The sanctuary has started to accommodate translocations of species, such as that of Pua o te Rēinga, or dactylanthus taylorii, a native plant also known as the “flower of the underworld”.

The Sanctuary to Sea Watershed Project aims to improve fish habitats and migration routes in the Kaiwharawhara Creek watershed, into which Zealandia Reservoir empties, and to create forest corridors for birds leaving the sanctuary.

Shanahan hopes that the 130 local businesses in the watershed will come on board and that the project could lead to a lasting collaboration.

High on his to-do list is improving the landscape outside the shrine. Shanahan says cities tend to fall victim to “biotic homogenization,” the process by which two or more spatially separated ecological communities become increasingly similar over time.

All over the world, species that happily coexist with human activity, if not thrive on it – for birds, think of sparrows, blackbirds and Indian mynas – are becoming dominant, and so the ecological landscape of each city will eventually. look alike.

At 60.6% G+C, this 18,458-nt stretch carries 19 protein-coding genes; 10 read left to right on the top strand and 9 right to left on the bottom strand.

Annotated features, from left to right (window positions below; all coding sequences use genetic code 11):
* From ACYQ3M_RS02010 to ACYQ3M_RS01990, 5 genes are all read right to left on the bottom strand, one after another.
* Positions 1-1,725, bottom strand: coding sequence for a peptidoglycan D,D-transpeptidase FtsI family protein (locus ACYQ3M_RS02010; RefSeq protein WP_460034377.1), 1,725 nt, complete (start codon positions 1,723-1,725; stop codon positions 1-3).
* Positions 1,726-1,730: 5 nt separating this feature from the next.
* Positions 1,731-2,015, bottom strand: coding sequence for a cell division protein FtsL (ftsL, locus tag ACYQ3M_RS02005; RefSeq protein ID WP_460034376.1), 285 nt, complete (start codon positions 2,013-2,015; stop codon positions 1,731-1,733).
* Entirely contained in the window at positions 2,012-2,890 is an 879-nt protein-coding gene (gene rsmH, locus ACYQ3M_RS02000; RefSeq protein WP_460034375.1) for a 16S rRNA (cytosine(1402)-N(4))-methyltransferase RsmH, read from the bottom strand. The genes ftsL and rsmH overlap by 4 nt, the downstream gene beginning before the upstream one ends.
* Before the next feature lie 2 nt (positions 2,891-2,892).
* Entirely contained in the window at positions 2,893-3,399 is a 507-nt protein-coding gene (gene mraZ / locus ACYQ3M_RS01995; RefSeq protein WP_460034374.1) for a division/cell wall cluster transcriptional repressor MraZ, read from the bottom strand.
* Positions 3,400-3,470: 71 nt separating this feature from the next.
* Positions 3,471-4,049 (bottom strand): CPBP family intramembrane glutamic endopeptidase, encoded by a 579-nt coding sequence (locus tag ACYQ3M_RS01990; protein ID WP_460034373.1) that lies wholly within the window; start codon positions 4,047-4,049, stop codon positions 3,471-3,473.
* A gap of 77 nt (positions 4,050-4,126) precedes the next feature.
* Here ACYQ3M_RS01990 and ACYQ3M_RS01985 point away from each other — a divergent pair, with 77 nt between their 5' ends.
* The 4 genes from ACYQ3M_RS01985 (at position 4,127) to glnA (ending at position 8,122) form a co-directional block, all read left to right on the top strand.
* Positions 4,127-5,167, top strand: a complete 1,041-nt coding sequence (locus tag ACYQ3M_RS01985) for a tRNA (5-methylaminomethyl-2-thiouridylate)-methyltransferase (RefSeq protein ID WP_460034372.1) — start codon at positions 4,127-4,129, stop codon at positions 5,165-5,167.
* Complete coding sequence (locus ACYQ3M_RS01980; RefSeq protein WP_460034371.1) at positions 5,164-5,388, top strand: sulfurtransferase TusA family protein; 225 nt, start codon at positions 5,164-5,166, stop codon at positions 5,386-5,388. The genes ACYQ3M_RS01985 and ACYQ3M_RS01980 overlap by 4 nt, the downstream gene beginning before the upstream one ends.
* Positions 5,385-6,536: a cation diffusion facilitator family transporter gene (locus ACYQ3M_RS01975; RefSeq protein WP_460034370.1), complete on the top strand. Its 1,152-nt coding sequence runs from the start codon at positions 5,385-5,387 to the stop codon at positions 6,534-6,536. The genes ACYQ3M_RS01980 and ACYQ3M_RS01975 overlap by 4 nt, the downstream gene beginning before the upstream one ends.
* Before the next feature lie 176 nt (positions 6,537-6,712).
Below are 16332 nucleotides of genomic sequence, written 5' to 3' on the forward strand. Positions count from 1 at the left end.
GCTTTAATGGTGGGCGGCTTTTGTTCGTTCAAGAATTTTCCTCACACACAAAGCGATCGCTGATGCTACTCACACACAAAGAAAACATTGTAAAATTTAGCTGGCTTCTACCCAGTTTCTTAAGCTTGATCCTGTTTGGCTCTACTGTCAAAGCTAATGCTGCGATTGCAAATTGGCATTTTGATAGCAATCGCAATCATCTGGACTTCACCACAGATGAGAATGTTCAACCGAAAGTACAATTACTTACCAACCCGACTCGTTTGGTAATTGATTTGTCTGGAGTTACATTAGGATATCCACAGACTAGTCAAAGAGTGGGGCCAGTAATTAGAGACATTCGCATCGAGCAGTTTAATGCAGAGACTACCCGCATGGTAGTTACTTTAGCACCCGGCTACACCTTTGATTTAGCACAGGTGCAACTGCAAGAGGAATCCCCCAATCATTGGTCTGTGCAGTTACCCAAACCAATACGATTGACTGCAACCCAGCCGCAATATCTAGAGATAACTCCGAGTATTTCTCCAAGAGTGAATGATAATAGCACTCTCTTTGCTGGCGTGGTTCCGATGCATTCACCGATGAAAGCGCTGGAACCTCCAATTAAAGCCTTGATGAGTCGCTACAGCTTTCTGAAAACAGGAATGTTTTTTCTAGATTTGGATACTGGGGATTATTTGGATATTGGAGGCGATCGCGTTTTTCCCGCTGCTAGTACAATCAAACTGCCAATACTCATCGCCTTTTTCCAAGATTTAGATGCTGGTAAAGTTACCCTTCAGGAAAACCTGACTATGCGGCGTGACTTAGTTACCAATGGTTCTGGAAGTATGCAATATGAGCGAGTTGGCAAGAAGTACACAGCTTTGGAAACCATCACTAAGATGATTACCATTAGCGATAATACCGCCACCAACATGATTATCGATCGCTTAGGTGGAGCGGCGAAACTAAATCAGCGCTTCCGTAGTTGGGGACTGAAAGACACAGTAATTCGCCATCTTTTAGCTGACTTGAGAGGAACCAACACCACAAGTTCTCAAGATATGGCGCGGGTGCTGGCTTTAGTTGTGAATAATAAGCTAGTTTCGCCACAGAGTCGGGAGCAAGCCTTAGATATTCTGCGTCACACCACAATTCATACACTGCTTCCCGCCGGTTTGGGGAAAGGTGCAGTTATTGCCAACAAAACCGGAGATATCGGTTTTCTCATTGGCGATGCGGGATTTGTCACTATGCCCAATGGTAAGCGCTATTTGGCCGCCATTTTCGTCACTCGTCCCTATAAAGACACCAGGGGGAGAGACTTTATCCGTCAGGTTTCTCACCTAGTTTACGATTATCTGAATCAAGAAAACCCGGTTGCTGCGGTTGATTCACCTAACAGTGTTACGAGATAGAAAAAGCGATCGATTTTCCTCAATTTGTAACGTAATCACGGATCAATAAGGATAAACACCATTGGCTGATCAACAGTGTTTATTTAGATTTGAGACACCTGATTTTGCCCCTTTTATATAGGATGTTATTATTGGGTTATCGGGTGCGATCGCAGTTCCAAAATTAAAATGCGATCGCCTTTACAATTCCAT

Wellington is probably the only city in the world that can say otherwise, says Shanahan. His favorite spot in the sanctuary is around the upper reservoir, where the bird density is “just phenomenal.”

“Wellington gives us the chance to see what happens next. Does the nature around us encourage people to take care of nature? “

Kaka thrives at the shrine, and Wellington may be the only city in the world where biodiversity is increasing.

Jericho Rock-Archer / Tips

Kaka thrives at the shrine, and Wellington may be the only city in the world where biodiversity is increasing.

In this way, Zealandia “changed the course of nature,” says Shanahan.

But something else threatens this trajectory: climate change. “I have seen changes in the reproductive patterns of species,” she says.

Severe weather events that occur later and later in the season mean more nest failures and less spring. The warmer weather encouraged the wasps, which preceded and took food from other invertebrates.

“Collectively, it paints a picture of the change in the system,” she said. The only thing for this is to be prepared, says Shanahan – filling ecological niches to create a resilient ecosystem, restore native forest to sequester carbon, and ensure that the environment outside the fence allows for migration. to cooler climates.